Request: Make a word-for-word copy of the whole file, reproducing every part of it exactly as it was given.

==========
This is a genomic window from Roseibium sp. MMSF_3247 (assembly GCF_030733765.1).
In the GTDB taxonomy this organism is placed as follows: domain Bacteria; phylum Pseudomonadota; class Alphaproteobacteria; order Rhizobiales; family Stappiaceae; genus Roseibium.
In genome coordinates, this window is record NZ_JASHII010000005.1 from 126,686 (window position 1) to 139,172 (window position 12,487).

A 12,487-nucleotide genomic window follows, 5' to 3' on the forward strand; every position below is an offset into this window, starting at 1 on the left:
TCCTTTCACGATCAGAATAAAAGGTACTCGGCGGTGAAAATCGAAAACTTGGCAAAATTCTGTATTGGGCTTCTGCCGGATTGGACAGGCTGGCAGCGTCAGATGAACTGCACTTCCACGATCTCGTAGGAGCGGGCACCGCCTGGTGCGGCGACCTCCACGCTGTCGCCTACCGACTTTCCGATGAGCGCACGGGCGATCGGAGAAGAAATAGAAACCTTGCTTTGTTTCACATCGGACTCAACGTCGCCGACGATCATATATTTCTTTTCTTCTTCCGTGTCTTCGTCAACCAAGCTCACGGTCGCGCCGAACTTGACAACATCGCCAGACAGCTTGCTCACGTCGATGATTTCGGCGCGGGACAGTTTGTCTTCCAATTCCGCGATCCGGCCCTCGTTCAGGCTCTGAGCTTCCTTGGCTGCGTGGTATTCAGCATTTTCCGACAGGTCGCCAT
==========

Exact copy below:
This is a genomic window from Roseibium sp. MMSF_3247 (assembly GCF_030733765.1).
In the GTDB taxonomy this organism is placed as follows: domain Bacteria; phylum Pseudomonadota; class Alphaproteobacteria; order Rhizobiales; family Stappiaceae; genus Roseibium.
In genome coordinates, this window is record NZ_JASHII010000005.1 from 126,686 (window position 1) to 139,172 (window position 12,487).

A 12,487-nucleotide genomic window follows, 5' to 3' on the forward strand; every position below is an offset into this window, starting at 1 on the left:
TCCTTTCACGATCAGAATAAAAGGTACTCGGCGGTGAAAATCGAAAACTTGGCAAAATTCTGTATTGGGCTTCTGCCGGATTGGACAGGCTGGCAGCGTCAGATGAACTGCACTTCCACGATCTCGTAGGAGCGGGCACCGCCTGGTGCGGCGACCTCCACGCTGTCGCCTACCGACTTTCCGATGAGCGCACGGGCGATCGGAGAAGAAATAGAAACCTTGCTTTGTTTCACATCGGACTCAACGTCGCCGACGATCATATATTTCTTTTCTTCTTCCGTGTCTTCGTCAACCAAGCTCACGGTCGCGCCGAACTTGACAACATCGCCAGACAGCTTGCTCACGTCGATGATTTCGGCGCGGGACAGTTTGTCTTCCAATTCCGCGATCCGGCCCTCGTTCAGGCTCTGAGCTTCCTTGGCTGCGTGGTATTCAGCATTTTCCGACAGGTCGCCAT